Tag Archives: Jobseekers Allowance

Sliding Towards Disaster, How Universal Credit Is Already A Failure

universal-credit-shamblesTwo reports have been released by the DWP this week which show that Universal Credit is fast becoming the toxic mix of poverty, insecure work and demoralising Jobcentre harassment that many feared when plans for an overhaul of the benefit’s system were first proposed.

At first glance one of the evaluations, which examines how many people have found a job after a period on Universal Credit (UC), appears to show a rosy future. Claimants on UC were 8% more likely to have had some work nine months after making their claim than those on Jobseeker’s Allowance (JSA), the benefit which it is due to replace. However this does not tell the entire story.   Whilst UC claimants were more likely to have had a period of temporary work during the evaluation period, they were only 3% more likely to actually be in work at the nine month point. Also, and significantly, whatever work it was that they were doing, it didn’t earn them much. UC claimants earned around £80 more in the nine month period than those who made a JSA claim at the same time – less than two days wages on the minimum wage, despite on average working for 12 days more. Whilst the researchers warn, not unfairly, that the data on days worked and earnings is not as robust as that on job entry rates, if this result was replicated on a national scale then Universal Credit would be a disaster.

There is no real saving to the tax payer in people earning an extra eighty quid over nine months – especially if they are only marginally less likely to be unemployed at the end of it than those on the current system. Astonishingly the government’s long term spending plans are based on Iain Duncan Smith’s magical belief that changing the name of the dole and slightly upping the amount of Jobcentre harassment will cure structural unemployment for hundreds of thousands of people. As such lots of money will be saved, particularly in Housing Benefit payments. These results show that is not likely to be the case.

And it gets worse. The people studied in the evaluations were all single claimants with no housing costs, meaning they were probably living with family or friends. Most of them would be newly unemployed and therefore the most likely to move into work. In theory at least, it is far easier to take on (and declare) a couple of days work under UC than it is on the current system where working for short periods is likely to plunge your claim into chaos. The researchers themselves admit “some of the increase in the likelihood of becoming employed is due to UC leading to an increase in short-term work.”  What this means in practice is teachers and nurses stacking shelves in Poundland just to get the Jobcentre off their backs whilst the long term unemployed stay out of work.

This report by the way was the good news for Iain Duncan Smith. The second evaluation, which included looking at the impact of Universal Credit on those with housing costs, provides a chilling glimpse into the future of the UK’s social security system.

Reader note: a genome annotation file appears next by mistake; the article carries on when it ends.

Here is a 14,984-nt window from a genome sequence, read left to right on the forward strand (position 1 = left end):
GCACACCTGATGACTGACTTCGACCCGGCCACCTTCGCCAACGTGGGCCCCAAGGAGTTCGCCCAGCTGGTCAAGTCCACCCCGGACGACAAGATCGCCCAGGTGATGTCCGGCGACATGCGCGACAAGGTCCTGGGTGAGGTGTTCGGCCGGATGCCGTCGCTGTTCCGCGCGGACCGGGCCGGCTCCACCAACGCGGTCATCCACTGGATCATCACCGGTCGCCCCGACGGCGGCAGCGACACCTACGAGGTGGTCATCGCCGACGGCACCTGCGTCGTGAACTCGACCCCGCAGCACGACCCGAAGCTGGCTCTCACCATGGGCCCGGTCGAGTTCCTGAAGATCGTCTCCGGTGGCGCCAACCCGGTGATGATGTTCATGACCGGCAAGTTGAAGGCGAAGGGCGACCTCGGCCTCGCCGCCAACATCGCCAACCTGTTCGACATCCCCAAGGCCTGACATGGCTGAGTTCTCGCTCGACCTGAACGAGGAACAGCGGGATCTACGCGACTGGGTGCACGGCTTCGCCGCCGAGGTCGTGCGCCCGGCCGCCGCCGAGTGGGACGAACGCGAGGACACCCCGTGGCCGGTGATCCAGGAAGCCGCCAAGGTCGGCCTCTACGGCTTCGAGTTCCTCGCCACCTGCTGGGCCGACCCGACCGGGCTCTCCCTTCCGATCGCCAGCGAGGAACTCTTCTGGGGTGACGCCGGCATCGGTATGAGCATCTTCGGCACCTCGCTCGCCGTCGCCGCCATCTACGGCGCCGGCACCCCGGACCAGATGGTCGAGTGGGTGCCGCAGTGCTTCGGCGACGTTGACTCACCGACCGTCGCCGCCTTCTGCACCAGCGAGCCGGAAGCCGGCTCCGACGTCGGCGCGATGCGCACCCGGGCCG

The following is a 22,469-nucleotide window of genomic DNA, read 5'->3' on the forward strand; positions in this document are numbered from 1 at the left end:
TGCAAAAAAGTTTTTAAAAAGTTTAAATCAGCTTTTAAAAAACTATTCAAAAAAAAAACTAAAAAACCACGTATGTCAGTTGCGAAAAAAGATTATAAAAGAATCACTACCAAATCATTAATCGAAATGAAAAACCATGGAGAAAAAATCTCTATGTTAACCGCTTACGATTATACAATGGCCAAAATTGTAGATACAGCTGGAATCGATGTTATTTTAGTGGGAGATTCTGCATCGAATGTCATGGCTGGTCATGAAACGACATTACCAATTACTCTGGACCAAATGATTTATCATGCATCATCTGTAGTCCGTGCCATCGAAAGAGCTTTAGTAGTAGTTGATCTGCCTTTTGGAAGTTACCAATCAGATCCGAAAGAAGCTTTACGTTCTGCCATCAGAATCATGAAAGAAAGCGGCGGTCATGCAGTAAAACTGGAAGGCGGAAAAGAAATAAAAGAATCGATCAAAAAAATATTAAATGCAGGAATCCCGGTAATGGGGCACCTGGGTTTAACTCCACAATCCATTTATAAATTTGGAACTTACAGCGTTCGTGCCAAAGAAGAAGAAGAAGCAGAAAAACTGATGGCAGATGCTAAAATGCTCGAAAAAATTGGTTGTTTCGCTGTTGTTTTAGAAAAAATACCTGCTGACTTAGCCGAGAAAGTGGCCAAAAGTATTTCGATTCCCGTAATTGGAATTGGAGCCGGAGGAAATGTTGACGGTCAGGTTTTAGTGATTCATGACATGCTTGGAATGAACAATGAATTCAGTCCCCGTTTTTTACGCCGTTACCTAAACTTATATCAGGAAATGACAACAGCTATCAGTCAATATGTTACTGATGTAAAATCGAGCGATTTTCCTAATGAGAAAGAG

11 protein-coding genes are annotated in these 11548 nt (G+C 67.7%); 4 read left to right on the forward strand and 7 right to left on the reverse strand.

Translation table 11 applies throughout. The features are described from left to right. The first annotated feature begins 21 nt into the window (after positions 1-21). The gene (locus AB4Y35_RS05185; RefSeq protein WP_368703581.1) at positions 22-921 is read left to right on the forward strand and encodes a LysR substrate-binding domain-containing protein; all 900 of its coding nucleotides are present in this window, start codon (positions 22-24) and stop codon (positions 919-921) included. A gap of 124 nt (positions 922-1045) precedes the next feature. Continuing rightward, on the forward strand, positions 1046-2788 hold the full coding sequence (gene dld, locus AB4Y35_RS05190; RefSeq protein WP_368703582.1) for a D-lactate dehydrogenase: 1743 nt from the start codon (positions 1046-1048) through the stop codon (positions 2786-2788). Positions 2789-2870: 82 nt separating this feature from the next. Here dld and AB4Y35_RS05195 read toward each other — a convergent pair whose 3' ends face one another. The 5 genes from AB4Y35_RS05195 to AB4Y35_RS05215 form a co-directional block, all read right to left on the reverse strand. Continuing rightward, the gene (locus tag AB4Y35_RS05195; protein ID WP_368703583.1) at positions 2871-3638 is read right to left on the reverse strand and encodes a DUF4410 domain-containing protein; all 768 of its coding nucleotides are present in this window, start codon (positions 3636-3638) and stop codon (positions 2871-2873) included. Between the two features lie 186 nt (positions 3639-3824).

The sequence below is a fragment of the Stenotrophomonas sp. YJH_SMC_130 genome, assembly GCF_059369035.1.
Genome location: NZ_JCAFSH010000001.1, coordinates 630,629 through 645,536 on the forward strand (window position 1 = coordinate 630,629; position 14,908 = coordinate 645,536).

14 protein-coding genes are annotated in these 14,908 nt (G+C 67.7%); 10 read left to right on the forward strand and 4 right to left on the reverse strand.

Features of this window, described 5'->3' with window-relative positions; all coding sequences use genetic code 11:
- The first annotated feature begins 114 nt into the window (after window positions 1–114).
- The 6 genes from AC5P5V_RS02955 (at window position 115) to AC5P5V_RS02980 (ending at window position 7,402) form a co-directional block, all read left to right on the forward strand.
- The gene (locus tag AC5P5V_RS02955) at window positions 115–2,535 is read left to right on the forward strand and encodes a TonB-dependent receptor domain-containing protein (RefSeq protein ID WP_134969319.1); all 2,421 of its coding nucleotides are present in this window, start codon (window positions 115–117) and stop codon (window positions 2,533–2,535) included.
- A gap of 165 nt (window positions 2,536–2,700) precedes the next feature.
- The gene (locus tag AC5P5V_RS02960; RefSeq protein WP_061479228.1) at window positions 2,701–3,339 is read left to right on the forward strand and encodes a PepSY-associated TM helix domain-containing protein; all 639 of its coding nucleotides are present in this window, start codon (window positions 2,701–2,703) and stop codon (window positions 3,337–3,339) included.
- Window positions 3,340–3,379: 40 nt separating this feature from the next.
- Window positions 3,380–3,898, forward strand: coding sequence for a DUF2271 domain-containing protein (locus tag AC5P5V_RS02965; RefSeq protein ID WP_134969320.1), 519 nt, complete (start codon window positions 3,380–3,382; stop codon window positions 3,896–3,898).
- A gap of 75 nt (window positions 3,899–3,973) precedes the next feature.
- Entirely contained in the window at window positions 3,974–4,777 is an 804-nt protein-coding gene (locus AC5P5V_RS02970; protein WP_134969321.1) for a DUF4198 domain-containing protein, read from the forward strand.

This study compared questionnaire responses from Universal Credit claimants with those claiming Jobseeker’s Allowance. Participants were questioned twice, at five and a half weeks after first making their claim and then, for those that agreed to be contacted again, three months later. The results of the first wave of responses have previously been published and this report confirms the trends of the first.  Once again most people thought much of the ‘work related activity’ they were required to carry out as part of a UC claim was a waste of time, probably not achievable and did not take into account their personal circumstances. Despite this almost all were aware they could be sanctioned if they did not jump through the endless petty requirements to provide evidence they had been looking for work for 35 hours a week. Some even suggested this was detrimental to their job search: “What’s more important writing notes [for the Jobcentre] or preparing for an interview?.”

Whilst this evaluation was mainly concerned with the experiences of those claiming UC it also recorded how many people had successfully gained work, although it points out this is a ‘descriptive overview of working status’ rather than a measure of the impact of Universal Credit. But then they would say that wouldn’t they. Especially when the evaluation found that not only were employment rates almost exactly the same for UC and JSA claimants (at 41% and 40%), but that those on the current system were significantly more likely to be working full time than those on Universal Credit. 55% people in employment after claiming JSA were working over 35 hours a week by the time of the second questionnaire compared to 48% of UC claimants. So when those in rented housing are taken into account then Universal Credit is worse at helping people find full time work than the current system.

It still gets worse. Whilst the chances of finding a decent job on Universal Credit are dismal then the experiences of many who have claimed range from tragic to laughable.